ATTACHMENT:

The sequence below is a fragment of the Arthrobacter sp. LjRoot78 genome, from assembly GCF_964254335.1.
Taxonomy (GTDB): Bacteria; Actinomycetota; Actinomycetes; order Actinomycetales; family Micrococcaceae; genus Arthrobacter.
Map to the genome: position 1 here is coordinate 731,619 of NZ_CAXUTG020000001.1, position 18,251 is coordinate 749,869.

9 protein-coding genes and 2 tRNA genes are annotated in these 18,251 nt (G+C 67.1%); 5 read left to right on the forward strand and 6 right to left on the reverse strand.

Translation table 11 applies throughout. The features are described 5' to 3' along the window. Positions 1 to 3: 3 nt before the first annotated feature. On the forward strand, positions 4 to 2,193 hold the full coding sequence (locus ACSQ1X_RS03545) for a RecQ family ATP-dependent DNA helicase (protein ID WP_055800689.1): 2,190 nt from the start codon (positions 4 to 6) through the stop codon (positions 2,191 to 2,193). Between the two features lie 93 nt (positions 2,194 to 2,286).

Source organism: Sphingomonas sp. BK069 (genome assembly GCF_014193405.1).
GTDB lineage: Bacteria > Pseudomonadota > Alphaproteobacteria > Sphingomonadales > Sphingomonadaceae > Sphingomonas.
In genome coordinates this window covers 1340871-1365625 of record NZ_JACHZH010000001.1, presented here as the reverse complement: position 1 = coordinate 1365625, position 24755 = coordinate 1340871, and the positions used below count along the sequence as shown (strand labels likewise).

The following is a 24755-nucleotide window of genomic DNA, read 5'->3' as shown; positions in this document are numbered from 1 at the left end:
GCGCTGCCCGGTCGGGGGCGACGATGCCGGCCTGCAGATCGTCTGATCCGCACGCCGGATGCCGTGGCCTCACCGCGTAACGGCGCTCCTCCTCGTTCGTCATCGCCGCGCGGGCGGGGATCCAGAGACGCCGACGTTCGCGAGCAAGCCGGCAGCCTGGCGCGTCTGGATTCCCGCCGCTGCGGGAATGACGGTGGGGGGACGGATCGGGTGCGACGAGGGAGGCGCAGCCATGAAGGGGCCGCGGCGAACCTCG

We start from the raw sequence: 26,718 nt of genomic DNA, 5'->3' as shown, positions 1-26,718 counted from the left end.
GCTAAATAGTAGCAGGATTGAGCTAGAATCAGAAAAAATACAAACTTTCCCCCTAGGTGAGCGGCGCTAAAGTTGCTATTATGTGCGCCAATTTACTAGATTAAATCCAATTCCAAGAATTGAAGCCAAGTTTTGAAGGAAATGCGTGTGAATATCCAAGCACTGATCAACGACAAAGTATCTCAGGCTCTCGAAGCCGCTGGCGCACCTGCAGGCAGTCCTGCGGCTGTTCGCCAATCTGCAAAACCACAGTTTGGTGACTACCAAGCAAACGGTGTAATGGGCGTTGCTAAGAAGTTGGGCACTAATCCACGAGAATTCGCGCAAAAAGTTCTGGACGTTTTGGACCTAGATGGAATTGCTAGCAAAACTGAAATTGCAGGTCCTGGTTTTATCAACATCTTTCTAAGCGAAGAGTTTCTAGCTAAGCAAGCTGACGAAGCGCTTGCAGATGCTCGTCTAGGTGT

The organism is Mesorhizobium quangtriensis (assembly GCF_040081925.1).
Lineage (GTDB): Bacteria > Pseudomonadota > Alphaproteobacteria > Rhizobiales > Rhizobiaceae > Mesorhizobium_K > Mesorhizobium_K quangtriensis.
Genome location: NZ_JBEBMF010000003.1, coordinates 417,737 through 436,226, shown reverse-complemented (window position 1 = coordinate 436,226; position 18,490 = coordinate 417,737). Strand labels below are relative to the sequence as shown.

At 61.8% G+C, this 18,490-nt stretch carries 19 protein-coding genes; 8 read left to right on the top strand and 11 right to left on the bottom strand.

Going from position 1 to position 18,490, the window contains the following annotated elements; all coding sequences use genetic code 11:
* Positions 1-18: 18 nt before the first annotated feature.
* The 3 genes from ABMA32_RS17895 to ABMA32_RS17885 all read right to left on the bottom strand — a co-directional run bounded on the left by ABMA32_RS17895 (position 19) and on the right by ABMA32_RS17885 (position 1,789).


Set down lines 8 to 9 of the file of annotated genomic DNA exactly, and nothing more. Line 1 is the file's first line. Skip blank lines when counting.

In genome coordinates this window covers 1340871-1365625 of record NZ_JACHZH010000001.1, presented here as the reverse complement: position 1 = coordinate 1365625, position 24755 = coordinate 1340871, and the positions used below count along the sequence as shown (strand labels likewise).

The following is a 24755-nucleotide window of genomic DNA, read 5'->3' as shown; positions in this document are numbered from 1 at the left end: